42 yo F who underwent bilateral nipple-sparing mastectomies with immediate breast reconstruction with placement of tissue expanders and acellular dernal matrix placement. Subsequently, she underwent exchange with placement of Mentor smooth round high profile 375 cc silicone implants.
46 yo F who underwent right-sided nipple mastectomy with immediate breast reconstruction with placement of a tissue expander and acellular dermal matrix. She subsequent right sided expander implant exchange with placement of Mentor high profile smooth silicone 500cc with symmetrization augmentation on the left.
35 yo F who had underwent a right-sided mastectomy with immediate breast reconstruction with placement of a tissue expander. She underwent radiation therapy. Unfortunately, she developed severe radiation changes with capsular contracture. I removed the expander and performed a TRAM flap bringing healthy tissue to the right breast and achieving a pleasant shape and symmetry.
65 yo F who underwent bilateral nipple-sparing mastectomies with immediate two-stage implant-based reconstruction. Her final implants were Mentor silicone high profile smooth 275 cc implants.
58 yo F who underwent bilateral nipple-sparing mastectomies with immediate two-stage implant-based reconstruction. Her final implants were Mentor silicone high profile smooth 350 cc implants.
59 yo F who had a diagnosis of left breast cancer. She wished to undergo breast conservation therapy with lumpectomy and radiation. Her postoperative picture shows her after undergoing bilateral breast reductions and left breast radiation therapy.
51 yo F who had a history of recurrent left breast cancer with a history of lumpectomy and radiation. As a result, she required autologous tissue transfer in the form a latissimus skin and muscle flap with implant placement on the left and expander-implant reconstruction on the right.
78 yo F who had undergone prior breast reconstruction presented wishing to undergo revisional breast surgery with replacement of the bilateral implants and a right-sided breast lift. She had undergone a prior left-sided mastectomy with implant reconstruction and right-sided breast augmentation in order to achieve symmetry. These can be quite challenging as different sized implants were used to acheive symmetry.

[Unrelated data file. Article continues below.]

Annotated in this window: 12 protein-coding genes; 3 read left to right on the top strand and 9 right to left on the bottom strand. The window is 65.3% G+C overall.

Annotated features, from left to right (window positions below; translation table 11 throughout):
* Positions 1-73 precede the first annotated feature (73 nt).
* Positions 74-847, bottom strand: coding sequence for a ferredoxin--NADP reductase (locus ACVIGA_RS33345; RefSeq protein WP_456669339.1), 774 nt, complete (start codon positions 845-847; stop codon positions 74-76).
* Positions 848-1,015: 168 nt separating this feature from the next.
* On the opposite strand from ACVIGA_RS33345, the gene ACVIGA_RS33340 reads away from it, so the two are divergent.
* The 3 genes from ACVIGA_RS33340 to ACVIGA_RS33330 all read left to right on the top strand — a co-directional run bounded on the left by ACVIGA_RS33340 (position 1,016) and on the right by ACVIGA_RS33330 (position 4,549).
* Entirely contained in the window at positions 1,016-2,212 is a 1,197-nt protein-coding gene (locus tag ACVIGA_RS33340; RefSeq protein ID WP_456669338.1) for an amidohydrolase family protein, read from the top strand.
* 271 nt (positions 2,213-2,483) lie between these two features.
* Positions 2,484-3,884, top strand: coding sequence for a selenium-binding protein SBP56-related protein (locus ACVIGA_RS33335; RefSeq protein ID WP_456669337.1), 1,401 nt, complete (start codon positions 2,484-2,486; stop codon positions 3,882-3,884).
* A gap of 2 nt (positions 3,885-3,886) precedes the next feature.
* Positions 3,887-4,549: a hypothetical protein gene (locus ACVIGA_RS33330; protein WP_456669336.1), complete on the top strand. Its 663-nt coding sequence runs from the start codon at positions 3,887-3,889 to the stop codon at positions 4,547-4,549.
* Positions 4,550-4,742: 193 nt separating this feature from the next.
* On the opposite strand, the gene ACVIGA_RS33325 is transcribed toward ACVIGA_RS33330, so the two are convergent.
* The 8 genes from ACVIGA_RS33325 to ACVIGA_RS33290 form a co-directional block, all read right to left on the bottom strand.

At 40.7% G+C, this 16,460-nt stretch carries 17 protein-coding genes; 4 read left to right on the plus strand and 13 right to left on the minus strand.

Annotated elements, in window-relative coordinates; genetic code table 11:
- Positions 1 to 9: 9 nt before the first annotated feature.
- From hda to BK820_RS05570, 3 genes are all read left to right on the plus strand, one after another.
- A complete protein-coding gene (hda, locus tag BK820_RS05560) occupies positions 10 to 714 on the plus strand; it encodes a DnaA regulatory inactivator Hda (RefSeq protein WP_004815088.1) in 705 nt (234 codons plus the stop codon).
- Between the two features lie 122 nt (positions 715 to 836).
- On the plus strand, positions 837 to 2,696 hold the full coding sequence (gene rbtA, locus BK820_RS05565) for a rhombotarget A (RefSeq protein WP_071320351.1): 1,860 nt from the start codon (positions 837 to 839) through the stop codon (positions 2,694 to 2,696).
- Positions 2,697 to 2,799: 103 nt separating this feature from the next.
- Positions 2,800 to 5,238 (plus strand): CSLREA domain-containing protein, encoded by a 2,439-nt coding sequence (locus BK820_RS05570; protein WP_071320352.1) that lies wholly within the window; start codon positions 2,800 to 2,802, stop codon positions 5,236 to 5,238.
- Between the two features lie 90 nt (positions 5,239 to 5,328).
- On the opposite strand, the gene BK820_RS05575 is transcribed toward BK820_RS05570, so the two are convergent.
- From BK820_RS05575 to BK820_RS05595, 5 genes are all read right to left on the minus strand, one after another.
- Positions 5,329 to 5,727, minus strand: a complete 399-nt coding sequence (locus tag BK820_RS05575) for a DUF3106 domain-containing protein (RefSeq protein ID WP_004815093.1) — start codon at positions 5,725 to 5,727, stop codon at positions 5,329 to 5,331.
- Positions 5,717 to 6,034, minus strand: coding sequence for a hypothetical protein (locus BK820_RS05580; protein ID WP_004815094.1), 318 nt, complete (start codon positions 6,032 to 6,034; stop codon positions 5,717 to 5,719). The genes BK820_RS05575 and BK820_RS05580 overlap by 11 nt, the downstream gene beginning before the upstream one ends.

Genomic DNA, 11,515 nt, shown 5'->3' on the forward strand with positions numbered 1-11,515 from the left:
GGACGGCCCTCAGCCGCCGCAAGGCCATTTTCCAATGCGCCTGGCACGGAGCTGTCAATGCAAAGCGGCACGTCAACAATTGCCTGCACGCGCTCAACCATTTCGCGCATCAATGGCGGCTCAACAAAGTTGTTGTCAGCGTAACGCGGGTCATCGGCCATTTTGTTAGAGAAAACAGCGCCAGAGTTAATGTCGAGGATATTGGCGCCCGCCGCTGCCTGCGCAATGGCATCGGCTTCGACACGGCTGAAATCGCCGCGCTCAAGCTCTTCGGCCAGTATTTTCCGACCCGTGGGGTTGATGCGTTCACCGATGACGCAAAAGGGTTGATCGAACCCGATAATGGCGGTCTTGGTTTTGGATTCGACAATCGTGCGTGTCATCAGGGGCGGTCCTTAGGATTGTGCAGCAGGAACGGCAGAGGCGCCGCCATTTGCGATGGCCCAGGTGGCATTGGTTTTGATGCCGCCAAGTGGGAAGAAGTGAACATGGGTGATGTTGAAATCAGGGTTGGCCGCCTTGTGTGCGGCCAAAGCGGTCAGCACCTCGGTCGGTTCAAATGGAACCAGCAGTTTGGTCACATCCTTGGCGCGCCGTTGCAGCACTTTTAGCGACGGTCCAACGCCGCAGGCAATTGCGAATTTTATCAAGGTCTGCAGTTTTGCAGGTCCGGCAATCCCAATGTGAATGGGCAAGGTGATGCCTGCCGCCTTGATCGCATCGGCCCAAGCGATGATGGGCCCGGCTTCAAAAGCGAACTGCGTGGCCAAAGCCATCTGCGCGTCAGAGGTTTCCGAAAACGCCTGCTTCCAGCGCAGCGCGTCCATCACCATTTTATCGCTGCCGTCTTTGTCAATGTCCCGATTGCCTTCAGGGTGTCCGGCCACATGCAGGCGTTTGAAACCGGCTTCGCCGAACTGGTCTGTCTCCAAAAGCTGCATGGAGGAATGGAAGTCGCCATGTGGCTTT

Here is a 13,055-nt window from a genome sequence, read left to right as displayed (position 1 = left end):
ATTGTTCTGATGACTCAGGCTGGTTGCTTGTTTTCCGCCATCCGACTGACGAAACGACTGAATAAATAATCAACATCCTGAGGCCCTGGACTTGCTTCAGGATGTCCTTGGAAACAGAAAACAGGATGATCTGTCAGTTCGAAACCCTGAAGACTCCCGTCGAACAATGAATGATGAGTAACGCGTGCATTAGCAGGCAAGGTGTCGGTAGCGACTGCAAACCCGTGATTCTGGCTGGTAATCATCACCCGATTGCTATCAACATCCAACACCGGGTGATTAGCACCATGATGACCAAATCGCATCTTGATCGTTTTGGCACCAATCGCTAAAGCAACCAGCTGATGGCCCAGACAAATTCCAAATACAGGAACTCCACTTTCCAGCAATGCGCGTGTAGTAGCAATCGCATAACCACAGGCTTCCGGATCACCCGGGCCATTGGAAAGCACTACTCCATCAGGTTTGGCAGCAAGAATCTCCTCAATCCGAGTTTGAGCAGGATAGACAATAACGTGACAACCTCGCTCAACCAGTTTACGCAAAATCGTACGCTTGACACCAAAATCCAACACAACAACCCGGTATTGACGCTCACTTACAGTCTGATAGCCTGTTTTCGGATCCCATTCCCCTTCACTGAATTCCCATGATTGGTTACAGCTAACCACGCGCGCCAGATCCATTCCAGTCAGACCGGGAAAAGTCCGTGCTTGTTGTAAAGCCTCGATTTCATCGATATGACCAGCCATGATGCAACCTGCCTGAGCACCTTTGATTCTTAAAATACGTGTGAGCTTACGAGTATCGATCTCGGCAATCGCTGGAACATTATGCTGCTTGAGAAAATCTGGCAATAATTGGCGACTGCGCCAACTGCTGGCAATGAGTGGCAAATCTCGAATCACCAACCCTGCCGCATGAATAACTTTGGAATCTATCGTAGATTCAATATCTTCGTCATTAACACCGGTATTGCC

Breast Reconstruction Options
Breast reconstruction restores and at times, improves the overall shape and volume of the breast after mastectomy, allowing to retain the natural feminine silhouette of the chest. Breast reconstruction can occur on an immediate basis (at the time of mastectomy) or in a delayed fashion (preferred in a patient at high risk for complications such as smokers). Below are the four main options for breast reconstruction which serve as a general overview. Our consultation is tailored to your particular goals and expectations which will include a detailed discussion that takes into account your overall health, anatomy, and history of prior breast surgery and treatment, if applicable. Our discussion is highly personalized and I make every effort to provide an environment that is conducive to questions in a comfortable and approachable fashion.
Below are links for additional resources that encompass various aspects of breast cancer including treatment, surgical options and reconstruction:
- The most common form of reconstruction.
- Relative shorter recovery period.
- Avoid additional donor scarring and morbidity.
- Disadvantages include increased complication rate in patients with diabetes and history of breast radiation.
- Implant related issues include infection, capsular contracture (tightening of scar
tissue around the implant) and leak.
Reconstruction may involve direct to implant (single-stage) or a two-stage technique. The decision is predicated on multiple factors including breast size and assessment of risk factors.
Combination of Autologous and Implant Based
- Tissue from your abdomen or the back is used to reconstruct the breast.
- In most cases, avoids the necessity of using an expander or implant.
- Preferred type of reconstruction when there is a history of irradiation of the breast.
- Disadvantages include a longer recovery period, additional scarring, longer surgery and requires hospitalization.
- Most cases involve using the latissimus dorsi muscle from the back and transferred to the breast. An island of skin is also brought with the muscle. A tissue expander and an implant are used for reconstruction due to the lack of sufficient volume.